Last month I was asked to write a letter of support for the restoration of The Empress. The ongoing destruction of venerable movie theatres has long been a sore spot with me. Montreal has had a particularly shabby history of letting these heritage sites—even after they’ve been declared culturally significant—fall apart and eventually die by the wrecking ball. For the record, here’s what I wrote.
Montreal’s cinema heritage is dying.
In my lifetime, I’ve watched most of the grand old theatres on the island shutter their doors and get torn down, chopped up, or reduced to a facade for retail stores. It breaks my heart every time.
These were the screening halls I grew up in. This was where I spent so much of my youth, in the dark, absorbing cinema from around the world and a dozen past generations. These were the places where I learned what I wanted to do with my life.
I’ve worked in the film industry for my entire career. Recently, I published my first novel. It’s about movies and my love of film. So is the second one coming out later this year. Such is the impact cinema has had on my life—impossible without places like The Seville, The Rex, The Loew’s, The Kent, The Palace and The Paris to bring me in. All of them are now lamentably gone, obliterated beyond restoration.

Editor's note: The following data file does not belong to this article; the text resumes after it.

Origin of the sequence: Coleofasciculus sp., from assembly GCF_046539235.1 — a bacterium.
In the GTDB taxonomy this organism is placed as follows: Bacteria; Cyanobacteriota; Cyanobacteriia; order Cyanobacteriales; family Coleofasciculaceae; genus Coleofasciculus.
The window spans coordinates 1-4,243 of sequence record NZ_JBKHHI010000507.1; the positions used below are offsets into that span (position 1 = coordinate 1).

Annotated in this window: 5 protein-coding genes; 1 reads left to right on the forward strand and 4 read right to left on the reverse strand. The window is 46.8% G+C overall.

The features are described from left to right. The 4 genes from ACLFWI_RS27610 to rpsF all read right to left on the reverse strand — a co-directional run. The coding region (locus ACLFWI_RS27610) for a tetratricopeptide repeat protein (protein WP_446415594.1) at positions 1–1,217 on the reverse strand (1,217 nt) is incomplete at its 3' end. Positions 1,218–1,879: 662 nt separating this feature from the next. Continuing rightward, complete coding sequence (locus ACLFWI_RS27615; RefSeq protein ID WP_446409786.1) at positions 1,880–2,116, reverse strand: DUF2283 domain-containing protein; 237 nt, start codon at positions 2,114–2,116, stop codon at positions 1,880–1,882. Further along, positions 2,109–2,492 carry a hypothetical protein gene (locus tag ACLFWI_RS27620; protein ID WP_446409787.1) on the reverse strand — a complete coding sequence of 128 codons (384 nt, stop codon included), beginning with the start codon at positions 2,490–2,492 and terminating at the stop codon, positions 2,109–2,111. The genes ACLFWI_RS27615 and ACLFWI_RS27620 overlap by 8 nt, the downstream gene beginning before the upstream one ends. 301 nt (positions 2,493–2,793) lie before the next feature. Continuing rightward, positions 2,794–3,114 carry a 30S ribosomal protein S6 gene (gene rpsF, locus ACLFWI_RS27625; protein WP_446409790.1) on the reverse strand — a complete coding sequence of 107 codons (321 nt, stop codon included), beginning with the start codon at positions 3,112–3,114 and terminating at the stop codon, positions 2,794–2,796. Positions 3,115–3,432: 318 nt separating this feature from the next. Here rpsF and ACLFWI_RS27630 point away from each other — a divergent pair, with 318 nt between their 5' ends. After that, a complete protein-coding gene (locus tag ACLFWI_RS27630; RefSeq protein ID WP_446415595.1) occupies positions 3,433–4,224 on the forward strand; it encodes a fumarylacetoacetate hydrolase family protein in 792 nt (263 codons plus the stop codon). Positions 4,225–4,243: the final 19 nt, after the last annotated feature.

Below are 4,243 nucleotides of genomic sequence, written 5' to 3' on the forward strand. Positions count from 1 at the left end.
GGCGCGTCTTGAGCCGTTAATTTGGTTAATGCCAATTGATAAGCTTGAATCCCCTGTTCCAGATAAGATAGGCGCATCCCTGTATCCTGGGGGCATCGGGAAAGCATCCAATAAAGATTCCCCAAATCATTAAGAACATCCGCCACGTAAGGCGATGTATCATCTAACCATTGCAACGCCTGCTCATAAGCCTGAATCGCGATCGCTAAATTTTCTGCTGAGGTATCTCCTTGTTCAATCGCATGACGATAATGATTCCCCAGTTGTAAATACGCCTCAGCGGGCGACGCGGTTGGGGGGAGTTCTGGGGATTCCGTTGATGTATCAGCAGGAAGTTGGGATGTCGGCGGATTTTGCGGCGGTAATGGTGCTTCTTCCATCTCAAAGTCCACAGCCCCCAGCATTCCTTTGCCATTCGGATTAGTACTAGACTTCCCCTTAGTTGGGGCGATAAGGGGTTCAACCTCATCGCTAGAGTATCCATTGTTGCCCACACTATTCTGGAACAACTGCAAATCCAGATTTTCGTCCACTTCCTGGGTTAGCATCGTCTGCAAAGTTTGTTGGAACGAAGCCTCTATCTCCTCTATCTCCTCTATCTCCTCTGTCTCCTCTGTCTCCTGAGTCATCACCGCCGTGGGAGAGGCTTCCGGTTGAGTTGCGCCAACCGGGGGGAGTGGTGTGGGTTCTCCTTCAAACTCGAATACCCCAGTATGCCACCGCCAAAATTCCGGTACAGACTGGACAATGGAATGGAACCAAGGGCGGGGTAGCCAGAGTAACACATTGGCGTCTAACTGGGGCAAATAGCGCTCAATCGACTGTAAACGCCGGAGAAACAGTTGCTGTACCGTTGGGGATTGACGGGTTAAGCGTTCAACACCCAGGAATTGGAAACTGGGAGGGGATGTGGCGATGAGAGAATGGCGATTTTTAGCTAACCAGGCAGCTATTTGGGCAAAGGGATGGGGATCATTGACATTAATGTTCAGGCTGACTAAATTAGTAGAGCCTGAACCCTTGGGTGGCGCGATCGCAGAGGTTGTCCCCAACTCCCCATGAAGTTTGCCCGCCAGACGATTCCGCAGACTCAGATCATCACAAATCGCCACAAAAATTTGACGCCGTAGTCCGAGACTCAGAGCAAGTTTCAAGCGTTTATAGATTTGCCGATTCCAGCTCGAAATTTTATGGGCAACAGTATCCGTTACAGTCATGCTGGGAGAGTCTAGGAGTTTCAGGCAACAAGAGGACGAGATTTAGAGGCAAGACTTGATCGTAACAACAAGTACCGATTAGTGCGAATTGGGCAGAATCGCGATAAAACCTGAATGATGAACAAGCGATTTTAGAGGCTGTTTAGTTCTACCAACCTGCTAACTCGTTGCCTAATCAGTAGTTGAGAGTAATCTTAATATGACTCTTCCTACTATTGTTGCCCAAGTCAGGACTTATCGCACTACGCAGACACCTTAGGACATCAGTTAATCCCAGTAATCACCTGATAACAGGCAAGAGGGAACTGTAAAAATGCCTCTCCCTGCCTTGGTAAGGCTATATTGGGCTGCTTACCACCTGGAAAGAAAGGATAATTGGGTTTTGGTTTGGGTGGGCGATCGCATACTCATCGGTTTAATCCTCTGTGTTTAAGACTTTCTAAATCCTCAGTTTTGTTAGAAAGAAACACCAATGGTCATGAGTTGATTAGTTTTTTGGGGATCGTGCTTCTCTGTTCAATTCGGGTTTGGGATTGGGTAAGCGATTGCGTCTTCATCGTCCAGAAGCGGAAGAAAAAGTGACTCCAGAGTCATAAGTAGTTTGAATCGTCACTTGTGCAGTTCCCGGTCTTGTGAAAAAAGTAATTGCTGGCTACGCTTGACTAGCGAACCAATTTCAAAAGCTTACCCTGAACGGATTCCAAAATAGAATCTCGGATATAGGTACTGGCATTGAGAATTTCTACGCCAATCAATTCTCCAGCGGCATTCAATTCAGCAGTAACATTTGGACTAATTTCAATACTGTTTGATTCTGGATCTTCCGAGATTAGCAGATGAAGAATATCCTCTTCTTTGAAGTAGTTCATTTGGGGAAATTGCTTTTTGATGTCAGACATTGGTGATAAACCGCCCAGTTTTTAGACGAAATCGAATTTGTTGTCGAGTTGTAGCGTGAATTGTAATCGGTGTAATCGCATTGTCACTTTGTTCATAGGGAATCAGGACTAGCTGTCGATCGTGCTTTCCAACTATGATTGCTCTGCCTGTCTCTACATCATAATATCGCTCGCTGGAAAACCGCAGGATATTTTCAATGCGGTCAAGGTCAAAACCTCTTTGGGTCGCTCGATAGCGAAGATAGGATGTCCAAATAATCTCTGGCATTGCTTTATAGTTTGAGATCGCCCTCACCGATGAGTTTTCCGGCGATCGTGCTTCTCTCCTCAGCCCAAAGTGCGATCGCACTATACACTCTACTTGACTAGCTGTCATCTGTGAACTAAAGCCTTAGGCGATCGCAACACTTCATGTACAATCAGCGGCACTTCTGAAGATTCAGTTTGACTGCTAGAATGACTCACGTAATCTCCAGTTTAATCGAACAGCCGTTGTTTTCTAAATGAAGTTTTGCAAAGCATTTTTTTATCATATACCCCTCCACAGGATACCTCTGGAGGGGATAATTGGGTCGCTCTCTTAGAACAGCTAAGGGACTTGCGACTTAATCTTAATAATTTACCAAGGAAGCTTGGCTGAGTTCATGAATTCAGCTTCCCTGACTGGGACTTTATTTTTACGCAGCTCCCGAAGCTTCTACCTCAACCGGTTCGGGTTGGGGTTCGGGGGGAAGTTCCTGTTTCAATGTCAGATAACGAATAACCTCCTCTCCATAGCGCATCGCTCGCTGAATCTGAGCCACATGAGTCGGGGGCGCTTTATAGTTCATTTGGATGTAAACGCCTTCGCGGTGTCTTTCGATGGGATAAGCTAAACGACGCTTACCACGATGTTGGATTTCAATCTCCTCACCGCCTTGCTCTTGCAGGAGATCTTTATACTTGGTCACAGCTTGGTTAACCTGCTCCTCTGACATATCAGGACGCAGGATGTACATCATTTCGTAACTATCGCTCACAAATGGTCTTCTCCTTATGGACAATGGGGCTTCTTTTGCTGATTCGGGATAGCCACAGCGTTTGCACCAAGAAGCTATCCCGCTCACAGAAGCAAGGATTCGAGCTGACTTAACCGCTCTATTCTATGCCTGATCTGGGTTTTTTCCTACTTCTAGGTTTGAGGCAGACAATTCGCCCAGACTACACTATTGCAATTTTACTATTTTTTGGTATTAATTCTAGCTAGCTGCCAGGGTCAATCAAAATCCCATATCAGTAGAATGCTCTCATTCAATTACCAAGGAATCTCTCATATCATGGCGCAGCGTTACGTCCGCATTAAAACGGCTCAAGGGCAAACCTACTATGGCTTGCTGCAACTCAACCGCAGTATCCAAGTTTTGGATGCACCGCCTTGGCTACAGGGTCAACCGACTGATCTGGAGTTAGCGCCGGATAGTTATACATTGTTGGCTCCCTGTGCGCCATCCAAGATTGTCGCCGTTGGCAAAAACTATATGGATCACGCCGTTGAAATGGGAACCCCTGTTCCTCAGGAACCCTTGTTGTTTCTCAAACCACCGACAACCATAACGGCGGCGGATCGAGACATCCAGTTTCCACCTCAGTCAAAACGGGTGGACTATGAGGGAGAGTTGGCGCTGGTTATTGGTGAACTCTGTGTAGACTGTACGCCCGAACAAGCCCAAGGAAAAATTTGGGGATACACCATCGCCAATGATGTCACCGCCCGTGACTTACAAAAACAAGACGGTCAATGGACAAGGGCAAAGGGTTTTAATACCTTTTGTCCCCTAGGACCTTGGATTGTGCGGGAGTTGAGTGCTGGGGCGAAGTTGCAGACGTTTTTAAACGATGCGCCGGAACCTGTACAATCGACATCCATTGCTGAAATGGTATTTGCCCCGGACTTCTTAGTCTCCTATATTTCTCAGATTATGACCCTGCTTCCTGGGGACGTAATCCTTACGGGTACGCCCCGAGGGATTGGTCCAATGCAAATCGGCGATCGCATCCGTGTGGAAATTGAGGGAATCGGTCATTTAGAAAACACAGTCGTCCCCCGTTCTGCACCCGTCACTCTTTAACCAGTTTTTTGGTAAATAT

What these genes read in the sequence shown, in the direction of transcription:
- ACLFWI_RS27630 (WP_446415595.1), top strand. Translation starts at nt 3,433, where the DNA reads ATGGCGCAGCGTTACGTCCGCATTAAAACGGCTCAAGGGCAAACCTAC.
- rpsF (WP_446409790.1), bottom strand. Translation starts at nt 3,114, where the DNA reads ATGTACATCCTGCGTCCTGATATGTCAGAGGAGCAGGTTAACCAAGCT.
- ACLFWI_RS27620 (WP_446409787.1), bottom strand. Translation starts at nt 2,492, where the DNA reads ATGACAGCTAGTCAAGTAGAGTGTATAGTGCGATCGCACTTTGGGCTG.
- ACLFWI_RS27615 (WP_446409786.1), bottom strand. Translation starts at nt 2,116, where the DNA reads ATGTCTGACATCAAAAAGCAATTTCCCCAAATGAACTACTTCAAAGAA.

But The Empress still stands.
Perhaps the single most important movie theatre of my youth, during its stint as the Cinema V repertory house, The Empress introduced me to James Bond, Alfred Hitchcock, John Waters, the Universal Studios monsters, Jerry Lewis comedies, Vincent Price thrillers, red and cyan 3D, Odorama, The Rocky Horror Picture Show, Canadian genre pictures, cartoons for adults, and friends I’ve kept for decades.
It’s one of the very last of its kind, and one of the finest examples—not only in this city, but in the whole country.
Spare it the axe. Save it for those who remember its glory days, and those who will experience all it has yet to offer.
The Empress is also dear to me because it’s just a short walk away from where I live now. The idea of one day being able to pass through its doors and watch a movie again fills me with joy. The prospect of watching it being turned into condos, or worse, an empty lot, fills me with dread.